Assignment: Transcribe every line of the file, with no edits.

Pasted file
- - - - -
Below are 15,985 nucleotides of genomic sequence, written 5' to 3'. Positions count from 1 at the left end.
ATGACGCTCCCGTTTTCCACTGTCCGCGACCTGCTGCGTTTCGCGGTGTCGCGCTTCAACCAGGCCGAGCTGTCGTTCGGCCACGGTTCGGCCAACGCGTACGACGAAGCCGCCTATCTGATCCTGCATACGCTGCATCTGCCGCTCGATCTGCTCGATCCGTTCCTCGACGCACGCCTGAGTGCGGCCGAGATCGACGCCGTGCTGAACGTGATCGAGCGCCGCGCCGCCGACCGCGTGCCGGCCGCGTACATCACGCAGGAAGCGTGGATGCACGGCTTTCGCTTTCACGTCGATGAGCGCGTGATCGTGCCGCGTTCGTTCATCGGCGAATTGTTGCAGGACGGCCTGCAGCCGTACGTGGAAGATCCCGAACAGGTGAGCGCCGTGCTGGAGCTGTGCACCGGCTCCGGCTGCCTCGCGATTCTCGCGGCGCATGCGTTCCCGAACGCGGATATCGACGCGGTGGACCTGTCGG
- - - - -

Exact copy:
Below are 15,985 nucleotides of genomic sequence, written 5' to 3'. Positions count from 1 at the left end.
ATGACGCTCCCGTTTTCCACTGTCCGCGACCTGCTGCGTTTCGCGGTGTCGCGCTTCAACCAGGCCGAGCTGTCGTTCGGCCACGGTTCGGCCAACGCGTACGACGAAGCCGCCTATCTGATCCTGCATACGCTGCATCTGCCGCTCGATCTGCTCGATCCGTTCCTCGACGCACGCCTGAGTGCGGCCGAGATCGACGCCGTGCTGAACGTGATCGAGCGCCGCGCCGCCGACCGCGTGCCGGCCGCGTACATCACGCAGGAAGCGTGGATGCACGGCTTTCGCTTTCACGTCGATGAGCGCGTGATCGTGCCGCGTTCGTTCATCGGCGAATTGTTGCAGGACGGCCTGCAGCCGTACGTGGAAGATCCCGAACAGGTGAGCGCCGTGCTGGAGCTGTGCACCGGCTCCGGCTGCCTCGCGATTCTCGCGGCGCATGCGTTCCCGAACGCGGATATCGACGCGGTGGACCTGTCGG